There are opportunities to legally reduce your tax liability by taking advantage of non-UK domicile status. Sarah Whalley, tax partner in our Manchester office, explores the advantages of non-UK domicile status for tax planning.
Tax planning is a crucial aspect of financial management. UK residents are subject to taxation on their worldwide income, but there are opportunities to legally reduce one's tax liability by taking advantage of non-UK domicile status.
Domicile is a legal concept that determines an individual's permanent home. There are three main types of domicile:
Domicile of origin: Typically acquired at birth and usually based on the domicile of one's father. It is the default domicile status.
Domicile of choice: This can be acquired when an individual moves to a new country with the intention of making it their permanent home. The subjective nature of acquiring a domicile of choice outside the UK can cause disputes with HMRC.
Deemed domicile: This status applies to individuals who have been UK residents for 15 out of the last 20 tax years. It can also apply to individuals that were born in the UK and had a domicile of origin in the UK, who return to the UK after having acquired a domicile of choice elsewhere. They will essentially regain their UK domicile status if they are resident in the UK for just one tax year.
Advantages of non-UK domicile status
Non-UK domicile status offers several key advantages to taxpayers:
Taxation on remittance basis
Non-UK domiciled individuals who are tax residents in the UK can choose to be taxed on the remittance basis. This means they are taxed on their UK income as it arises, but they will only be taxed on foreign income that is brought into (remitted to) the UK. Where the remittance basis is claimed, income and gains earned abroad but kept offshore are not taxed in the UK.
The remittance basis can also apply to earnings that relate to employment that has been exercised overseas. This is known as overseas workday relief and it applies to UK residents in their first three tax years of residence only.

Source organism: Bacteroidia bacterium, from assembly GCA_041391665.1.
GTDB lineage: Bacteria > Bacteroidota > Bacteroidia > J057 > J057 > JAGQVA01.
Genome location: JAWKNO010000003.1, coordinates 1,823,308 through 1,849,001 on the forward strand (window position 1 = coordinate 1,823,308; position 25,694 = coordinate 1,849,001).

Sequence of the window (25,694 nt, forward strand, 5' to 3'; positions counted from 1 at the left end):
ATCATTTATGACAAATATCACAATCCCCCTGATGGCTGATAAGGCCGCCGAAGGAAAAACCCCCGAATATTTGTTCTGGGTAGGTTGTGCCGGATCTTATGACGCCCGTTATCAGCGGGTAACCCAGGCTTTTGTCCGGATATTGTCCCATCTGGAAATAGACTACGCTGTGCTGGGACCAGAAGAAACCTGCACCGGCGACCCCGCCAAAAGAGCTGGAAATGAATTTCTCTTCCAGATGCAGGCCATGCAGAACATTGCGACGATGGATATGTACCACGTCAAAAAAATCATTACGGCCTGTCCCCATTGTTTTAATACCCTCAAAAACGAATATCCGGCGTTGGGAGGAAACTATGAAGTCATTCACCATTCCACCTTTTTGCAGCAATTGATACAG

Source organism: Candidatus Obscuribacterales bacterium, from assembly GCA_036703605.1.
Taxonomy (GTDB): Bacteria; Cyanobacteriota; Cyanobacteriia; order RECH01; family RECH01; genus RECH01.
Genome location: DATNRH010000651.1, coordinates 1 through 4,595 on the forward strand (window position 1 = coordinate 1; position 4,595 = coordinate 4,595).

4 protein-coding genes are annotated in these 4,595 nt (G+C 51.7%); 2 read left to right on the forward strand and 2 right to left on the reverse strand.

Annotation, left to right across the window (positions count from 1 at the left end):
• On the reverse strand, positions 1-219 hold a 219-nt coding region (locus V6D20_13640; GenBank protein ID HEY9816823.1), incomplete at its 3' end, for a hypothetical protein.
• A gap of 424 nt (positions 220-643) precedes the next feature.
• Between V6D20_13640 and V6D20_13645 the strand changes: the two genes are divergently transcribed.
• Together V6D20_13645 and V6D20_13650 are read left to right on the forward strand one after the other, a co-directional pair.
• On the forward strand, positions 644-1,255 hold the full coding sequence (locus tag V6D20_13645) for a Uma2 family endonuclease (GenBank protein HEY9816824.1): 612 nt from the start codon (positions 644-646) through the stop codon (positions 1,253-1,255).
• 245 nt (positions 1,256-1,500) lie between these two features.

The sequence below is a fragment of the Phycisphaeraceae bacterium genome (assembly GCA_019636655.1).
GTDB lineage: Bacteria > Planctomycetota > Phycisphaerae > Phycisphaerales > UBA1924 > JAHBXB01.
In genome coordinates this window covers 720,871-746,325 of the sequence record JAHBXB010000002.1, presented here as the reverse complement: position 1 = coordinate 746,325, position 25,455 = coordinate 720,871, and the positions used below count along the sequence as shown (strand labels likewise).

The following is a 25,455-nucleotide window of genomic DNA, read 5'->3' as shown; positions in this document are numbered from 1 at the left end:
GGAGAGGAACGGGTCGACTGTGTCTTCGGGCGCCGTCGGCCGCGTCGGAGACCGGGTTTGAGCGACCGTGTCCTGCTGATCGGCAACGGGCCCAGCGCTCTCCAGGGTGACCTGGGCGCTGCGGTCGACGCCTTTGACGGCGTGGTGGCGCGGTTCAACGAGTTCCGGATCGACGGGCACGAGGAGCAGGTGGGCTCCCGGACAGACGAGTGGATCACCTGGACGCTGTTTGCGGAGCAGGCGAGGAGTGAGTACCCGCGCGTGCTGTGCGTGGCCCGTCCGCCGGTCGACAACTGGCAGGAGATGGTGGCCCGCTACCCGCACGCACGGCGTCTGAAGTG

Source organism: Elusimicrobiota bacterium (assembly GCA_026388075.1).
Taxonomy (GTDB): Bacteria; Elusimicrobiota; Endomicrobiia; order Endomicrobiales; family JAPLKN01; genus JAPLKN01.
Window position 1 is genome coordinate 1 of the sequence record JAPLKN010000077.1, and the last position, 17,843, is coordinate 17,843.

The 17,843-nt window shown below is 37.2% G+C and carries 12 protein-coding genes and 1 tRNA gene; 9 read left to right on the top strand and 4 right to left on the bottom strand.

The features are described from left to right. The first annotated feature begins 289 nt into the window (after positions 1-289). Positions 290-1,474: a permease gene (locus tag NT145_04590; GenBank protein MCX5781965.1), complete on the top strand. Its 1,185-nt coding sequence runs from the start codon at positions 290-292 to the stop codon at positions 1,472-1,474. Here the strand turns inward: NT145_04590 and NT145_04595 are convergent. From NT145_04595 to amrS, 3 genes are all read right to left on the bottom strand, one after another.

Using the remittance basis is not without cost. Opting to use it is at the forfeiture of a taxpayers personal allowance and CGT annual exemption, unless the unremitted income and gains for a tax year is below £2,000. Furthermore, once a non-UK domiciled individual has been resident in the UK for seven tax years, they will be required to pay a charge to use the remittance basis, which starts at £30,000 per annum.
Whether or not the remittance basis creates a lower tax liability needs to be carefully considered year on year, taking into account the income and gain position for the year, the cost of using the remittance basis and consideration of the foreign tax credits which may be available.
Inheritance tax planning
Non-domiciled individuals are subject to UK inheritance tax in respect of their UK situated assets only. They can utilise offshore trusts and structures to mitigate UK inheritance tax on their overseas assets. With proper planning, it is possible to pass on wealth to the next generation whilst minimising the tax impact. Timing of such planning is key if it is likely that an individual who does not have a domicile of origin in the UK will become deemed domicile in the UK on a long term basis.
For those individuals with a UK domicile of origin who have moved overseas, they may wish to consider if they have done enough to gain a domicile of choice in their new country of residence, such that they have lost their UK domicile status as this will materially impact on their UK Inheritance Tax exposure, and if they have not, there are likely steps that can be taken to reinforce that change in domicile status.
How to make the most of non-UK domicile status
Seek professional advice: Given the complexity of the legislation which applies to non-domiciled individuals, it is crucial to consult with tax advisors and financial experts who specialise in non-domiciled tax planning. When using the remittance basis, it is important to understand what constitutes a remittance and how offshore income and gains are matched to such remittances, as, without planning, this will not generally be in the favour of the taxpayer.
Offshore investments: Consider offshore investments and ensure that separate offshore bank accounts are used to keep differing types of foreign income and gains separate, easily identifiable and outside the scope of UK taxation.
Utilise trusts: Trusts can be a powerful tool for inheritance tax planning. Non-UK domiciled individuals can create trusts to hold and protect their assets for future generations.
Keep detailed records and evidence of your intentions: Proper record-keeping is essential to prove the source of funds and assets to tax authorities, especially when claiming the remittance basis.
Stay informed: UK Tax legislation is subject to change, so it is important to stay up-to-date and be willing to adapt your tax strategy accordingly.
Non-UK domicile status can offer significant tax advantages to taxpayers. However, it is essential to navigate this complex area of tax carefully. By seeking professional guidance, individuals can legally minimise their UK tax exposure whilst safeguarding their wealth and assets for the future.
The content of this article is intended to provide a general guide to the subject matter. Specialist advice should be sought about your specific circumstances.